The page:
Well, I’m sure the youngsters won’t notice the cold as they celebrate the 56 hundred foot facility at the Multi-purpose Center.
It’s got ramps, rails, stairs, ledges, quarter pipes and something called a pump bump.
I’ll stay as far away as possible, but you can expect this place to be filled with teens on their wheelie-board-things.
The South Riding Homeowners Association and the County Park ‘n Rec Department put the project together.
Hope it’s just as successful as the Catoctin Skate Park in Leesburg- another great partnership.
Just don’t hit any reindeer.
In the Counting House
Well, back to the more serious stuff; you know, after the holidays, the County Government’s gonna face some tough music on the financial end of things. The Loudoun Supervisors figure to get down to the nitty gritty on the budget- and our guess is: no one will be completely happy about the decisions.
One scenario- which would help pay for service levels roughly equal to what they are now- would hit us all in the pocketbook (per household, that is) to the tune of a little under eight hundred smackeroos- on average.
I’m glad my bill wouldn’t be affected that much- and I don’t think the Board will adopt that version of the final budget.
But I’d also be concerned if some of those really cool programs at the local libraries would disappear- or if Loudoun Public Schools would start in on a long, slow downslide (which I really don’t think is gonna happen).
Well, make sure you check out our interview scheduled for today with Leesburg Supervisor Kelly Burk; she told us the budget deliberations sort of loom before her like the Ghost of Marley and those three other apparitions for ol’ Ebeneezer.
Not that Kelly’s a miser or a bad boss; it’s just that this financial stuff has her concerned like the rest of us.
Should be an interesting chat.
We’ll talk about some other stuff, too (Kelly teaches Special Education for the public school system and she used to serve on the Leesburg Town Council).
A little closer to the “’Tis the Season” motif, you’ve still got a few days left drop off donations headed for overseas troops. One of our local sports organizations- Greater Loudoun Babe Ruth- coordinated a holiday collection drive- in cooperation with the Freedom Alliance of Dulles- to bring some much-needed cheer to soldiers in uniform- in the form of some simple entertainment items and really what amounts to basic necessities.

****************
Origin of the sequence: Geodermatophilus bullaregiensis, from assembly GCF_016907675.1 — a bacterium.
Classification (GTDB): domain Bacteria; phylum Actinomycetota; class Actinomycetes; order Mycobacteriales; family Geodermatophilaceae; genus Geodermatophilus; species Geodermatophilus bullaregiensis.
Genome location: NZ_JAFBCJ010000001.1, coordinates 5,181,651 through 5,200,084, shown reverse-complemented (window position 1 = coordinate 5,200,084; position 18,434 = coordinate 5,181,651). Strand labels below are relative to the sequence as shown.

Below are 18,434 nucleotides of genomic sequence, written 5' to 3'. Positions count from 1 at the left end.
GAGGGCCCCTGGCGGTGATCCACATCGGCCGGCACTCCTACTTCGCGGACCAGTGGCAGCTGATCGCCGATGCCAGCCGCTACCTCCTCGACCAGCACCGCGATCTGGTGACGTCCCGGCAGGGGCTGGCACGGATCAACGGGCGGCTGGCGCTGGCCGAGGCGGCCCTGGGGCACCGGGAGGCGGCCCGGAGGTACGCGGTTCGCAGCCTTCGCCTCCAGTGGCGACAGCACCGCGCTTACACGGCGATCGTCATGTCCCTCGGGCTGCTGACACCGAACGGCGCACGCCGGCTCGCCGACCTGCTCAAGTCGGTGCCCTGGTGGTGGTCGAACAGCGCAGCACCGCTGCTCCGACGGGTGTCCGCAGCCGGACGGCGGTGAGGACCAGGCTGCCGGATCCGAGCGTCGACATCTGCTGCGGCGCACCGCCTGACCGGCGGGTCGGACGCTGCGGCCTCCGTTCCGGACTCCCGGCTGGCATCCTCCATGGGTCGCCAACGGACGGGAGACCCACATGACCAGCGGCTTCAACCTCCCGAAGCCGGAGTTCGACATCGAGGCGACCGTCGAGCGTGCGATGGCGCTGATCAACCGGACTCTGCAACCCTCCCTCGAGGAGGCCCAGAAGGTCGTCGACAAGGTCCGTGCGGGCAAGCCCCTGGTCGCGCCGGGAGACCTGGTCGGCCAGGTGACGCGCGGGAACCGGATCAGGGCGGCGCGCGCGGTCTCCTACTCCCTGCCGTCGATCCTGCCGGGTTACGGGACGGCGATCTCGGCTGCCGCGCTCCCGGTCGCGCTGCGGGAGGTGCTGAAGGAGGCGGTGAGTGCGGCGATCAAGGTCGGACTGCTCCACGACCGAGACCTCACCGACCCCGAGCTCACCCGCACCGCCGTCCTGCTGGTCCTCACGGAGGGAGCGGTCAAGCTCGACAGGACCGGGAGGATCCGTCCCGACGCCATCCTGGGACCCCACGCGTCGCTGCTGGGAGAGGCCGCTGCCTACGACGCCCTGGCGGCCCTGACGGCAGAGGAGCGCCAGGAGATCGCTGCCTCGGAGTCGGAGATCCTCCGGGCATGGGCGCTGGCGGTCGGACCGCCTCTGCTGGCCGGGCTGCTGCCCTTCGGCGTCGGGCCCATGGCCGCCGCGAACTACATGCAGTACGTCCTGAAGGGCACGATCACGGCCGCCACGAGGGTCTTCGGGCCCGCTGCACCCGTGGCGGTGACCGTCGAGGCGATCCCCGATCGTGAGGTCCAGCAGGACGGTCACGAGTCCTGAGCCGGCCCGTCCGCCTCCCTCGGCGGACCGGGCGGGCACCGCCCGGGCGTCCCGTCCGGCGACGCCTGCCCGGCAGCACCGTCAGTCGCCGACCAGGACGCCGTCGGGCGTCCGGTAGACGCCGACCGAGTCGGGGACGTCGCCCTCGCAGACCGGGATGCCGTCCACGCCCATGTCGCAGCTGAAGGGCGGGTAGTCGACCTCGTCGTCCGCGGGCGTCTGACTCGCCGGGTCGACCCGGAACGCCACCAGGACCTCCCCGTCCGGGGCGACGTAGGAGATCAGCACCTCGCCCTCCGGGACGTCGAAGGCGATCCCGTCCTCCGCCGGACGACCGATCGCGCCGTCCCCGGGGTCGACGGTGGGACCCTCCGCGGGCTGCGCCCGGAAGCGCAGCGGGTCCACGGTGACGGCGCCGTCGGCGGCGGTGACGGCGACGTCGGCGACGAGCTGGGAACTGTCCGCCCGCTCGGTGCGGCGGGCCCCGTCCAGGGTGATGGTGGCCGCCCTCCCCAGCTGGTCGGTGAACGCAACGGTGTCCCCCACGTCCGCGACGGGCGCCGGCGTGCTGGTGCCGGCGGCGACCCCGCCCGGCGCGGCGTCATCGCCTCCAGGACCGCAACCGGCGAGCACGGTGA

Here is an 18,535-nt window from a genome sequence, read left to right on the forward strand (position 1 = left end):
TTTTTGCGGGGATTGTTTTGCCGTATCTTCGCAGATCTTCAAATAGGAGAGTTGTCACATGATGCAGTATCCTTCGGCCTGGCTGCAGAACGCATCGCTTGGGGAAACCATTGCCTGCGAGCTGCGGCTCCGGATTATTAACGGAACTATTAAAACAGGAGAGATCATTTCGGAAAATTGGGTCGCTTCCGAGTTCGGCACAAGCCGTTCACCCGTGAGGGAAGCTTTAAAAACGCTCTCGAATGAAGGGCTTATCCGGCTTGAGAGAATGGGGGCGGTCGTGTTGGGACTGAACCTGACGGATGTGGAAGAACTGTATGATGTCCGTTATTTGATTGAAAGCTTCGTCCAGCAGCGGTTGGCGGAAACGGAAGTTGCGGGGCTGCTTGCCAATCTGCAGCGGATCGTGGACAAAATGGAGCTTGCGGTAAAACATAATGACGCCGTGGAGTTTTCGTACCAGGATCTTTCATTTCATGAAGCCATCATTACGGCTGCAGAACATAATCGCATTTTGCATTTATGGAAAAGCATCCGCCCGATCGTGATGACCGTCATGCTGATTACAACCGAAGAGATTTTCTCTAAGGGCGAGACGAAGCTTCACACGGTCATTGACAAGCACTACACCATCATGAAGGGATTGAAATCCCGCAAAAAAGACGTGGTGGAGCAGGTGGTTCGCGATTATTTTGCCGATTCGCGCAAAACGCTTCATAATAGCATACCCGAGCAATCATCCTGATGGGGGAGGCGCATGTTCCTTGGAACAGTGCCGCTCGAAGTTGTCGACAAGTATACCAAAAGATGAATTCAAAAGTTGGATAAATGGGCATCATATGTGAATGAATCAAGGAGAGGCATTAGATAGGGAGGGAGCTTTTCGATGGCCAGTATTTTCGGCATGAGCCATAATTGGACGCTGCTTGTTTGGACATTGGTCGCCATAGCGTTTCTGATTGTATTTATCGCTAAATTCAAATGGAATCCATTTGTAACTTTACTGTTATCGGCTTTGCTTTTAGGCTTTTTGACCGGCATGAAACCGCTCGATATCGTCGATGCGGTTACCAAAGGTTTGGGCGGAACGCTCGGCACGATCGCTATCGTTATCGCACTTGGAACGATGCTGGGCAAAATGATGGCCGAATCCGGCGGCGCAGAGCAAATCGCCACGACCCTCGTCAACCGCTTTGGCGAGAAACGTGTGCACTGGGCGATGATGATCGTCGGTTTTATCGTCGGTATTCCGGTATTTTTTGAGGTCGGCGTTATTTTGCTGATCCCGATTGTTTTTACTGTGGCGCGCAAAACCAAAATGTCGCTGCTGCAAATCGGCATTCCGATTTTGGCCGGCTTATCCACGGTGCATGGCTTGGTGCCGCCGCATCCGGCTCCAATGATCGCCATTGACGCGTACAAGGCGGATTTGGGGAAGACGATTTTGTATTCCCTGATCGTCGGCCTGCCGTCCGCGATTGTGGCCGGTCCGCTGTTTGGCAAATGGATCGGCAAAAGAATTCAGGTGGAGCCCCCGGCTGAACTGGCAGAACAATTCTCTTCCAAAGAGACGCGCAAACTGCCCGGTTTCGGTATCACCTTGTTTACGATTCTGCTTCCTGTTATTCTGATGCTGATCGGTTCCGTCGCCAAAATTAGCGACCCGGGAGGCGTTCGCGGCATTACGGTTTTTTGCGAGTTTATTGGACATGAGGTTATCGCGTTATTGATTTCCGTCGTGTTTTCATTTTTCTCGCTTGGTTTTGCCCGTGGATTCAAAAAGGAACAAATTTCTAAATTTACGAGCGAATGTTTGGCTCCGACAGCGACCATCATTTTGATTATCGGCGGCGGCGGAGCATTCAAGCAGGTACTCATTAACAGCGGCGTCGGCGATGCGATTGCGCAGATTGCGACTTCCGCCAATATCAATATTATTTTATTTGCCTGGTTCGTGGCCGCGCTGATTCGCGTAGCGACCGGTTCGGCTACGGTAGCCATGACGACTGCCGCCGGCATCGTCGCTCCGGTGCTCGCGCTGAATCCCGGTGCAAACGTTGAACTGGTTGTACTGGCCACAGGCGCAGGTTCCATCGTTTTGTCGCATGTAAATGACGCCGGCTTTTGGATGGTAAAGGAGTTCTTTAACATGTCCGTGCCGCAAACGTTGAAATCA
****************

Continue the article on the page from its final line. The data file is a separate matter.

Several drop-off points across the County accept donations until Thursday- and here’s what they’re looking for: travel-size toiletry items, snacks- sealed, individual units and some of the smaller, personalized recreational ‘n’ entertainment things (batteries, stationary, crosswords, little games, DVD’s- that sort of deal).
So- here’s where you can do your Santa routine with the stuff: two spots in Purcellville- the Loudoun Valley Community Center and the Purcellville Library, Gold’s Gym in Ashburn and a place called Grease Monkey in Sterling.
I can’t think of a better destination for a gift- or a bunch of ’em- than to some of our soldiers in uniform in Iraq and/or Afghanistan.
Kudos to these groups for organizing this.
Save Our History!
And on behalf of a much-closer-to-home need- don’t say there’s ‘no room at the inn’ for some of the priceless artifacts of this County’s timeline. One of our favorite local resources- the Loudoun Museum- put out an urgent plea this past week for the use of some emergency space to house their collection.